Newfound exoplanet orbits a star identified with the famed science officer from “Star Trek.”

Key takeaways

  • Astronomers have identified a new exoplanet around 40 Eridani A, known to ‘Star Trek’ fans as Vulcan’s host star.
  • Named HD 26965b, this super-Earth is roughly twice the size of Earth and orbits within its star’s habitable zone.
  • The discovery was made using the Dharma Endowment Foundation Telescope in Arizona, detecting subtle gravitational shifts of the star.
  • Despite its fictional namesake, the exoplanet may be too hot on its sun-facing side for life, though its darker side could potentially harbor life underground.
  • This star, visible to the naked eye, allows enthusiasts to connect real astronomy with popular culture by spotting Spock’s fictional home in the night sky.

No one claims that there are any pointy-eared aliens living there, but astronomers have identified an exoplanet circling 40 Eridani A, a star known to “Star Trek” fans as the host star of Spock’s home planet, Vulcan.

The newly discovered exoplanet is located in the constellation Eridanus, 16 light years away from Earth. It circles its host star, a sun-like star with the scientific name of HD 26965, well inside the habitable zone, where liquid water and life as we know it are feasible.

“It came as a total surprise to us,” Jian Ge, a professor of astronomy at the University of Florida and co-author of a new paper about the discovery, told NBC News MACH in an email. “We did not have an intention to look for Vulcan orbiting HD 26965.”

The exoplanet is roughly twice the size of Earth and is regarded the nearest “super-Earth” circling a sunlike star. It is now known as HD 26965b, in accordance with the International Astronomical Union’s naming standards. But Ge said he wanted to contact the Union and request that the exoplanet be called Vulcan.

It may be entertaining to name a real-life planet after a fictitious universe, but is it rational, as Spock may ask? “Absolutely yes!” Sara Seager, an astronomer and planetary scientist at MIT, said in an email. “‘Star Trek’ (and other science fiction) paved the way for people to get excited about real exoplanets.”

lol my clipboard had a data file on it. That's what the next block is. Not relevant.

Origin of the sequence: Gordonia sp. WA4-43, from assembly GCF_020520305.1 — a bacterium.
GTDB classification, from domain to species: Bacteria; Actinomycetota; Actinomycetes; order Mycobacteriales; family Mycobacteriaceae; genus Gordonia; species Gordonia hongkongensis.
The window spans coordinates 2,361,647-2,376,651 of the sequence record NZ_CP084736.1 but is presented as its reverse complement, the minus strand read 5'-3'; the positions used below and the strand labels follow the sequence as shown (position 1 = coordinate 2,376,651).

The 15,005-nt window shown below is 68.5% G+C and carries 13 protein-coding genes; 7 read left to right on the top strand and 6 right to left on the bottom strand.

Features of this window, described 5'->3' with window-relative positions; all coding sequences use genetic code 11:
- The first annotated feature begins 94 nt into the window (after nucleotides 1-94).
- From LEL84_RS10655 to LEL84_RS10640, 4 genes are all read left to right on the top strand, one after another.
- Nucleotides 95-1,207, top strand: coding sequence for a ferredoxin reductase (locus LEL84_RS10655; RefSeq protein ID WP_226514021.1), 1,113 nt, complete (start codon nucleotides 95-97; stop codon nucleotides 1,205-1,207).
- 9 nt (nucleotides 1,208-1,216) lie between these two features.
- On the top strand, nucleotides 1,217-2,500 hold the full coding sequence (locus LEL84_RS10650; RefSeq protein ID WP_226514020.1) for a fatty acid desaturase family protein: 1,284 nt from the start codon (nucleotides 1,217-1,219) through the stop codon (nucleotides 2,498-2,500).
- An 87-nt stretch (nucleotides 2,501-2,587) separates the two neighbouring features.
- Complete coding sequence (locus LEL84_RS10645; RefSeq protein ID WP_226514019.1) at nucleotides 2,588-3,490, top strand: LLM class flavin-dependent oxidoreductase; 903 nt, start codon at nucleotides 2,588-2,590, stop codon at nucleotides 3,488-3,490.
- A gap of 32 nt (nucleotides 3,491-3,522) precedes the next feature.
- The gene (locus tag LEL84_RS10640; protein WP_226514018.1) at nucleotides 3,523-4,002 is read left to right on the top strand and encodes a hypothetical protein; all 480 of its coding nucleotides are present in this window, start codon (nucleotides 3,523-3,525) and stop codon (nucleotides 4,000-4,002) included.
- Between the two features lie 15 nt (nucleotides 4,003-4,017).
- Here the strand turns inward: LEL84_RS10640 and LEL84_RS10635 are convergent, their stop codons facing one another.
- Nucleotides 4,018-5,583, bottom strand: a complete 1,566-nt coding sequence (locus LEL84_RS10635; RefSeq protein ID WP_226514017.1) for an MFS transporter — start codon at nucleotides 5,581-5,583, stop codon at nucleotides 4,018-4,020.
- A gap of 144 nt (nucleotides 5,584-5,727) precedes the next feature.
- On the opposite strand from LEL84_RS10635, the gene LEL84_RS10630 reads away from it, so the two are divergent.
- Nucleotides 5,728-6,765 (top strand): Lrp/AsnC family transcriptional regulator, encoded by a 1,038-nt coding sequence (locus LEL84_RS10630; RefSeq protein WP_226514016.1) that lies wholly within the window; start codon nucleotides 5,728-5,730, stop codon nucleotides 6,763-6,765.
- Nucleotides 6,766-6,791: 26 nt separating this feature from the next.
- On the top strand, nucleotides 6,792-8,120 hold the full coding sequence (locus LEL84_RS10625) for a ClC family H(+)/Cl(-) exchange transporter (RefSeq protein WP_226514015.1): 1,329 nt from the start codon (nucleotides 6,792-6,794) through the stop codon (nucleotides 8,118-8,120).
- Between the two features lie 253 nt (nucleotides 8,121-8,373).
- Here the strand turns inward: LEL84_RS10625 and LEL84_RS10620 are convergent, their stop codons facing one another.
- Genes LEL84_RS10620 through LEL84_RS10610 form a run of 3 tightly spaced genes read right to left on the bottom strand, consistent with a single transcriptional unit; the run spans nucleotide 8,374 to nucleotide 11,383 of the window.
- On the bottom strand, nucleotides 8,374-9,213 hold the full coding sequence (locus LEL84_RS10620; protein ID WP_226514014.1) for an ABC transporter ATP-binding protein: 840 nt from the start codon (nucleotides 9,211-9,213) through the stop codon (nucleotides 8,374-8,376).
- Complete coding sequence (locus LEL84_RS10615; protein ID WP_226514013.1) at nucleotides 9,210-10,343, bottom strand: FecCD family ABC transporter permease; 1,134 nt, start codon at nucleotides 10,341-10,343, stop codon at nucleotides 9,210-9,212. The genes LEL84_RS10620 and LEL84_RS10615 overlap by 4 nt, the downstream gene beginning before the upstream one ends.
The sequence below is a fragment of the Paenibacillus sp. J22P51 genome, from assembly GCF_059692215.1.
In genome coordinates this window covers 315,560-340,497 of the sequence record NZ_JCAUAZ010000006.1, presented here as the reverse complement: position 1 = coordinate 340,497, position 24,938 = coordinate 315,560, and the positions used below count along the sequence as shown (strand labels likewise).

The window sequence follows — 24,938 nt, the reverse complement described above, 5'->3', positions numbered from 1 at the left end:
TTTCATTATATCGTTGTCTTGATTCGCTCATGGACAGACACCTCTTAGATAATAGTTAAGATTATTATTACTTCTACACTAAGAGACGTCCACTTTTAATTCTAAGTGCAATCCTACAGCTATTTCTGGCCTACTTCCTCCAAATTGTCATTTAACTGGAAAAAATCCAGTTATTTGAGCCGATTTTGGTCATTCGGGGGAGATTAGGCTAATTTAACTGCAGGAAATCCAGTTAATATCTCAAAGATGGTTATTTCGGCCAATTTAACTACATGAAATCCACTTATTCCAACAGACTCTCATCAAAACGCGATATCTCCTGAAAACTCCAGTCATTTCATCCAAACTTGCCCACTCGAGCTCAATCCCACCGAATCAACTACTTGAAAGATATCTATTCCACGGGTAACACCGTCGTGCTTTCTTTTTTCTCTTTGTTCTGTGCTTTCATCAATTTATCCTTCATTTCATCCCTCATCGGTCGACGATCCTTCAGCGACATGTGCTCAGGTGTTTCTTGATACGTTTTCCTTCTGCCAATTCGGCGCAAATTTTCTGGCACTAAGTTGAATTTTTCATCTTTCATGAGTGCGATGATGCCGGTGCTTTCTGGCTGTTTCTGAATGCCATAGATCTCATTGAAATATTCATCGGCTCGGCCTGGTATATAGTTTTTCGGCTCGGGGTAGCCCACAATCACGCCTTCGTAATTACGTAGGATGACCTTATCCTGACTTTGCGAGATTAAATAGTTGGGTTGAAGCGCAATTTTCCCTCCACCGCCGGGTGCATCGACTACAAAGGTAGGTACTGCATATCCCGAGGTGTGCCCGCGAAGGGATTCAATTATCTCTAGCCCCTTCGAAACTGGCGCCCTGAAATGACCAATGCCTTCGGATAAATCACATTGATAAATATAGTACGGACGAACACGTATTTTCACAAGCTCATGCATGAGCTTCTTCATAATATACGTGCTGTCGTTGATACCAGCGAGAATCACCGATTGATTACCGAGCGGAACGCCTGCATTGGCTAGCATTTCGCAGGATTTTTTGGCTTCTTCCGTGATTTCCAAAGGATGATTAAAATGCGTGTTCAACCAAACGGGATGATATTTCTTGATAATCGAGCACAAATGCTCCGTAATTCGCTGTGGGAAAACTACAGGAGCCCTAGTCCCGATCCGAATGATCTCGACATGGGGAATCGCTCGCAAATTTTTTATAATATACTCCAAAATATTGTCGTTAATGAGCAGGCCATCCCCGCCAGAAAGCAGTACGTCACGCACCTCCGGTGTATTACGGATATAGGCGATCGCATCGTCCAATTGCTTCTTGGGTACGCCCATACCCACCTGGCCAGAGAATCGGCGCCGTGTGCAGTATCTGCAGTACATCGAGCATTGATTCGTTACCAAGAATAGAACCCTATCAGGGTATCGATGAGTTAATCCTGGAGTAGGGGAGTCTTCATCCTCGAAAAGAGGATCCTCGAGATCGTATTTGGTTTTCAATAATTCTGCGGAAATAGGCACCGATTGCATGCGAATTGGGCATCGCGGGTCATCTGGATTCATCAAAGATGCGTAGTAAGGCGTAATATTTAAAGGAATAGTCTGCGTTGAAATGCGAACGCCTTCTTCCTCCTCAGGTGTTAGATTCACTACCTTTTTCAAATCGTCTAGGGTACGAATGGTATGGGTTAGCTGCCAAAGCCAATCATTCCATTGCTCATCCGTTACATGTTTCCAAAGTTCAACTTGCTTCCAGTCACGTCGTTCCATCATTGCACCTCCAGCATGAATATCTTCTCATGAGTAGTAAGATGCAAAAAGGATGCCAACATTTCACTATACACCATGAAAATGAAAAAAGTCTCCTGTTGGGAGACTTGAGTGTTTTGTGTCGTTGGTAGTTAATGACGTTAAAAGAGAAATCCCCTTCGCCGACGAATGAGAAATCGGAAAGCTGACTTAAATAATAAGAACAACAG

According to Ge, the exoplanet likely has an atmosphere and is tidally bound to its host star. That implies one side is always facing the star, while the other is pointing away. If this is the case, the side facing the host star will most likely be extremely hot—”probably too hot to be habitable,” Seager added.

However, Ge stated that the surface of the dark, colder side may be livable, adding, “On the other hand, life can survive underground.” Vulcans live in caverns, as seen in Star Trek.

According to Seth Shostak, a senior astronomer at the SETI Institute in Mountain View, California, super-Earths “could very well be the sort of world where life could begin, and possibly evolve into intelligent beings… But you’ve got to ask yourself — with all the twists and turns of evolutionary history on any planet, how likely is it that a planet 16 light-years away would eventually produce beings that look nearly identical to us, except for ears that would challenge any barber?”

The exoplanet was found with the Dharma Endowment Foundation Telescope, a 50-inch telescope located atop Mount Lemmon in southern Arizona. However, rather than directly detecting the exoplanet, the scientists deduced its presence from the slight fluctuations of its host star in reaction to the exoplanet’s shifting gravitational field.

The Dharma Endowment Foundation TelescopeUniversity of Florida

“This reflex motion is much smaller because the star has so much more mass than the planet, but with ultra-stable instrumentation, it can be detected,” said Matthew Muterspaugh, a Tennessee State University astronomer and co-author of the work.

However, you do not need a telescope to observe HD 26965.

“This star can be seen with the naked eye, unlike the host stars of most of the known planets discovered to date,” Bo Ma, the paper’s first author and a postdoctoral student at the University of Florida, stated. “Now anyone can see 40 Eridani on a clear night and be proud to point to Spock’s home.”

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